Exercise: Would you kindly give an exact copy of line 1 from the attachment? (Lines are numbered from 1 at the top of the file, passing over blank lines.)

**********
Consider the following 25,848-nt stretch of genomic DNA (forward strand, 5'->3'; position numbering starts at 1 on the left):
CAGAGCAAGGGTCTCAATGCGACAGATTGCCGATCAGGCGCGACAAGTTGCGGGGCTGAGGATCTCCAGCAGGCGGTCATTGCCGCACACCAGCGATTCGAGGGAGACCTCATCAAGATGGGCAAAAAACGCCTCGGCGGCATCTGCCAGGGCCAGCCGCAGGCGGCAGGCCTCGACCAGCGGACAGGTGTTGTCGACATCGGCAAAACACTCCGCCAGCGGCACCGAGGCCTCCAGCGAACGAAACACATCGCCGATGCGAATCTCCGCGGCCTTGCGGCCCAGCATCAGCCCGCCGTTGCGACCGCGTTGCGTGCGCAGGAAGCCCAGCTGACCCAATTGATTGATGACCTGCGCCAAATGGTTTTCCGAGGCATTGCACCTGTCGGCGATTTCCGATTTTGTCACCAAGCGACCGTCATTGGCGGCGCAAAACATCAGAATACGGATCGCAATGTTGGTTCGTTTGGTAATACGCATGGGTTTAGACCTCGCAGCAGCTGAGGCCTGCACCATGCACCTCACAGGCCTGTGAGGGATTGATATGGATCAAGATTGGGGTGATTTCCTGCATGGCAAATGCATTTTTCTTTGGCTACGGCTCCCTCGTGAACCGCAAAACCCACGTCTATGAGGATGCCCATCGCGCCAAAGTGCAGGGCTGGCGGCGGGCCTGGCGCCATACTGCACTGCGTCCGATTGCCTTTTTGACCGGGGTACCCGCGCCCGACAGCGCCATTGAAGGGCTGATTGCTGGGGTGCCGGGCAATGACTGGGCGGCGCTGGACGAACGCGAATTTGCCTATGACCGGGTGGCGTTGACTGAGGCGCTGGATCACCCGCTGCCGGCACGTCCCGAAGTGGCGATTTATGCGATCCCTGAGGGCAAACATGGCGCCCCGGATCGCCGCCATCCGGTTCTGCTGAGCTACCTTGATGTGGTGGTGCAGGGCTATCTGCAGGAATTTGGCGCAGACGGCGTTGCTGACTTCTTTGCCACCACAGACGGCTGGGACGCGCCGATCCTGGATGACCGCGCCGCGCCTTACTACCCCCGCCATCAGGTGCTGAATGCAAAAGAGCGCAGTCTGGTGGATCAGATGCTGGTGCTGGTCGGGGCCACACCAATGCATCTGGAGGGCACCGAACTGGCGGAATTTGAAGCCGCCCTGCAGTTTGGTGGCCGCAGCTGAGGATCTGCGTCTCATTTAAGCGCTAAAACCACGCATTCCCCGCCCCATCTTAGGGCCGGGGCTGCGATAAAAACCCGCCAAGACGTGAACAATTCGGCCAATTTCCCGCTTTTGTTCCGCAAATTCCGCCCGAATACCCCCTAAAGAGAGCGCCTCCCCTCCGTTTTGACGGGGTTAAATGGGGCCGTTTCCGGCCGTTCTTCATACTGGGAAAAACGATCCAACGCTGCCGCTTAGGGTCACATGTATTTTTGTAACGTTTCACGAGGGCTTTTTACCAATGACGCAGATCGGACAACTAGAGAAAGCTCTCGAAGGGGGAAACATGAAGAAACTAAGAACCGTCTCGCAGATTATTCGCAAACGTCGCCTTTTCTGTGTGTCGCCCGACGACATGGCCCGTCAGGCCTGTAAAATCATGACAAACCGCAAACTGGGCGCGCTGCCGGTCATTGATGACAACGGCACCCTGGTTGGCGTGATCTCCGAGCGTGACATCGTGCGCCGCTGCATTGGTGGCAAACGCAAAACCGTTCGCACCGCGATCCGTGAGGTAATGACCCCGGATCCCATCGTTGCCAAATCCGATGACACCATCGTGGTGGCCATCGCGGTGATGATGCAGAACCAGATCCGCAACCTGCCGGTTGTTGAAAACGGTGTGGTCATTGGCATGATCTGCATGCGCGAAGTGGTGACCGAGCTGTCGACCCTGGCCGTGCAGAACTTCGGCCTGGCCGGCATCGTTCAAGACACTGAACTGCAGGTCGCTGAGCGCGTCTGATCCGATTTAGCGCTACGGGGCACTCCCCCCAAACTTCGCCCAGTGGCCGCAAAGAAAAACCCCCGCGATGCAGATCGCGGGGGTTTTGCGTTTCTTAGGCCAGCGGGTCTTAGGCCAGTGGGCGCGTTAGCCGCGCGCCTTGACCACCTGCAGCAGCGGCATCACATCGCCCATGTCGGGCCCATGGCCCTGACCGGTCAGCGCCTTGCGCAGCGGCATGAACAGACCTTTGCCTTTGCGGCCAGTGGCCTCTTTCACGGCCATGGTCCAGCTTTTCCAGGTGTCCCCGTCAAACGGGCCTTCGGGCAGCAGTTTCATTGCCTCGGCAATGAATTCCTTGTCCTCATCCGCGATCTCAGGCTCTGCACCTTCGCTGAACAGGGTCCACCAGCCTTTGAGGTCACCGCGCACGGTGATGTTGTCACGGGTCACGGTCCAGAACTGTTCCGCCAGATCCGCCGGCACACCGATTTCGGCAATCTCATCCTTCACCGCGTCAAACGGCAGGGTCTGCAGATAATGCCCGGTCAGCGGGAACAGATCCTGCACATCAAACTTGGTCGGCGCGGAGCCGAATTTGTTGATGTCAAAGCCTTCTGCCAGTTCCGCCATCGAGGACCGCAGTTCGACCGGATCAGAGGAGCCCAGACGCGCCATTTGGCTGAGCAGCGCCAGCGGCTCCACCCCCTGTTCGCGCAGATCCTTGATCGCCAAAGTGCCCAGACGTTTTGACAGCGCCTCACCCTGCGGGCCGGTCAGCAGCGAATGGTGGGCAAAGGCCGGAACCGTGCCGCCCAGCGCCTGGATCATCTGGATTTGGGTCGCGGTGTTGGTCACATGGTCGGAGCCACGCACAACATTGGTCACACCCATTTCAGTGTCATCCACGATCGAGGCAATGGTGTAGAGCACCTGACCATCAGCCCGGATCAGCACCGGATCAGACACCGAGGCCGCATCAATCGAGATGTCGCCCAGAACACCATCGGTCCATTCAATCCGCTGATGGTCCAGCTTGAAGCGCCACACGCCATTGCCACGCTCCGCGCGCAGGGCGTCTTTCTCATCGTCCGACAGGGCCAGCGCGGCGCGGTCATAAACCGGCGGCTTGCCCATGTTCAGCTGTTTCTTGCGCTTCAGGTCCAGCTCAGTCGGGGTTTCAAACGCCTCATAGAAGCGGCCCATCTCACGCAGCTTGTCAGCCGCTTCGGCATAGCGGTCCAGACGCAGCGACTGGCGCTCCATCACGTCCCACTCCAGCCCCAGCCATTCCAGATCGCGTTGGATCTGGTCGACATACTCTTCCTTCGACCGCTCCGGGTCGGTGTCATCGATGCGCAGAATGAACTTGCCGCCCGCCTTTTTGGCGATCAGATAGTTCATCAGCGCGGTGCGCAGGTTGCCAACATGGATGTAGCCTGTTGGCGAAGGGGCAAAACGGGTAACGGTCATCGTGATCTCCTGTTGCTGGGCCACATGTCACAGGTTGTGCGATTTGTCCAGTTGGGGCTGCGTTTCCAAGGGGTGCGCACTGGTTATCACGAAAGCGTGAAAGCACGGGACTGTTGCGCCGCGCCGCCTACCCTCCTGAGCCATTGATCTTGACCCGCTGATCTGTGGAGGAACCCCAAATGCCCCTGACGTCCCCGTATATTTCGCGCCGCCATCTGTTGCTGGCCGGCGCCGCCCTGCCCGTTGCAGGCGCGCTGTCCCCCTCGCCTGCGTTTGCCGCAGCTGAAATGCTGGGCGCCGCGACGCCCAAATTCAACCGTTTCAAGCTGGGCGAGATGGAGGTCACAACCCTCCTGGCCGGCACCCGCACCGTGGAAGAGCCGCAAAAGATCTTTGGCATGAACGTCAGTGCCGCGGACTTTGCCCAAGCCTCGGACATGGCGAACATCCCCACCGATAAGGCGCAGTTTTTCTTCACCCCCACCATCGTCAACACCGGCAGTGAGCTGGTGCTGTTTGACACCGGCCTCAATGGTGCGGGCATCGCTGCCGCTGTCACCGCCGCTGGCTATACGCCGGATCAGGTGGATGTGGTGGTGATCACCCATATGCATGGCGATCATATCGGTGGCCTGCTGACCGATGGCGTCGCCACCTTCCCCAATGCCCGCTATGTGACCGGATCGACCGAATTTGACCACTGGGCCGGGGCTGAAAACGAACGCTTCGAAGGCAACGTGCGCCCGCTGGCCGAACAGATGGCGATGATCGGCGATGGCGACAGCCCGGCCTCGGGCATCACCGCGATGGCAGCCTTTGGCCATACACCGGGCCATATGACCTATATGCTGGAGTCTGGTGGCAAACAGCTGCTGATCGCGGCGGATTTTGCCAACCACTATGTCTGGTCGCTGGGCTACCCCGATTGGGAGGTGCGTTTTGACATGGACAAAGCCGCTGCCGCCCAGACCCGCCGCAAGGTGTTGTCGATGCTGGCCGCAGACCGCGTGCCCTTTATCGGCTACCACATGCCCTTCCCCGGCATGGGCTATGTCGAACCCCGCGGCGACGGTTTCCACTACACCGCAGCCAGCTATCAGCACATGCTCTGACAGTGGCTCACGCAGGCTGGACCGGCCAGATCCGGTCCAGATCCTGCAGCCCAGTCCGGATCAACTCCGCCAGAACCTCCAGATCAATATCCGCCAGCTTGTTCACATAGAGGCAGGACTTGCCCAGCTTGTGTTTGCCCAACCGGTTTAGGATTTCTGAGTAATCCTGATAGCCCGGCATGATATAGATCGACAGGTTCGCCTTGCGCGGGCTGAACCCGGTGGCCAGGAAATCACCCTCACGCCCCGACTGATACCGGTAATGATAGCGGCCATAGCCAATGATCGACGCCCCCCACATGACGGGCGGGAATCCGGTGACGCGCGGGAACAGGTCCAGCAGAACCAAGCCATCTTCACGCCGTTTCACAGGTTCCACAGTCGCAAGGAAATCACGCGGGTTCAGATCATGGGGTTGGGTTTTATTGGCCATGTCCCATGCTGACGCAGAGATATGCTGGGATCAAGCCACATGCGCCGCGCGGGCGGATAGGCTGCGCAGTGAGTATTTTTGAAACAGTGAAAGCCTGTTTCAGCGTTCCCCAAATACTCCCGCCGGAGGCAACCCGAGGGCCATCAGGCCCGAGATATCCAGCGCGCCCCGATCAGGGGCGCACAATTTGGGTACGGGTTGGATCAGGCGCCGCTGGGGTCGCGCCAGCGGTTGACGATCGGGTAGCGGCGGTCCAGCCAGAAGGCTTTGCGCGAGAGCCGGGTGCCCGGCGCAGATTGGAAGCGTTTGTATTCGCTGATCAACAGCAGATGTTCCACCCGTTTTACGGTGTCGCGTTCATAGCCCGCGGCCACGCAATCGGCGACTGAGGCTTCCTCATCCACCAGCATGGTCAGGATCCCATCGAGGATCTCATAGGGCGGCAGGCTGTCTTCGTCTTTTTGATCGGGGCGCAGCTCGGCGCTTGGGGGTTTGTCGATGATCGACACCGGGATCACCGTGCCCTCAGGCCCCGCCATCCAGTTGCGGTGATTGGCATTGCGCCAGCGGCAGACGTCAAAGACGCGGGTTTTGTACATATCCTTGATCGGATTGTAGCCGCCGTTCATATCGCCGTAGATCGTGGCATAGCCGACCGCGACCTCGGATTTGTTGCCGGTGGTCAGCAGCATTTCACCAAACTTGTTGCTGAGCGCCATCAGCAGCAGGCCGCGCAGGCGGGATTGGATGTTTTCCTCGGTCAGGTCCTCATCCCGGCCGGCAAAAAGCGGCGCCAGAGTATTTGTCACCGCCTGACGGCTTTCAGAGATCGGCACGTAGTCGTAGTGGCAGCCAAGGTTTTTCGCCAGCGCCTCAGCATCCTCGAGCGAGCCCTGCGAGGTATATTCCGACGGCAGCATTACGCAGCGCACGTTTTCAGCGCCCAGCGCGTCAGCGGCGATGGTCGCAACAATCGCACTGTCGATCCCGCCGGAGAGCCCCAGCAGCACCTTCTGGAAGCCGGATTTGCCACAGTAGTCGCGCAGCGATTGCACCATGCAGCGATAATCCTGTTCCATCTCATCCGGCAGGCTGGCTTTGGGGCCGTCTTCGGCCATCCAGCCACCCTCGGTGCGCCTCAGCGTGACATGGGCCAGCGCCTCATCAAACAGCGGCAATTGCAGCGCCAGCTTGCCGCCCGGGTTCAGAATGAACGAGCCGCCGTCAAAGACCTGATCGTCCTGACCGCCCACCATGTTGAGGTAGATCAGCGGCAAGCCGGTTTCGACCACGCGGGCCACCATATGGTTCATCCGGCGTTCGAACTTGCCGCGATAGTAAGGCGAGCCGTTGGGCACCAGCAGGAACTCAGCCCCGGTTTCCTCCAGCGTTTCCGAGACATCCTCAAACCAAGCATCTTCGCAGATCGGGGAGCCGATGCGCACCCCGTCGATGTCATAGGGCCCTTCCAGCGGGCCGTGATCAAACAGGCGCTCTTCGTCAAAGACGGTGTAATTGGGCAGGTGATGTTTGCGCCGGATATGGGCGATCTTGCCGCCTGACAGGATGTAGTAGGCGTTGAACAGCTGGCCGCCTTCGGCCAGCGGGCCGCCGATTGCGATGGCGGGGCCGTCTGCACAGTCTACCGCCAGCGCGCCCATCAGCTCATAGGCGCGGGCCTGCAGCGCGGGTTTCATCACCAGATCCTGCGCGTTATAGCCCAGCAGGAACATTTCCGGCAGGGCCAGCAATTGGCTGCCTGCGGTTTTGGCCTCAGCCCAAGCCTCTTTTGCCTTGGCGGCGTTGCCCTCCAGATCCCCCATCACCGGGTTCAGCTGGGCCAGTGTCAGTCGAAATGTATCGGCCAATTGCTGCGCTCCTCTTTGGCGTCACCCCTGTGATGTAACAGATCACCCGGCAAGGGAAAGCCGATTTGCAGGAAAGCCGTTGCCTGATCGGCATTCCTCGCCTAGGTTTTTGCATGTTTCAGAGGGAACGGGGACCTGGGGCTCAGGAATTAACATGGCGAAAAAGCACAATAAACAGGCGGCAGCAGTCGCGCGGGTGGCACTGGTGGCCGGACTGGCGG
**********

Consider the following 25,848-nt stretch of genomic DNA (forward strand, 5'->3'; position numbering starts at 1 on the left):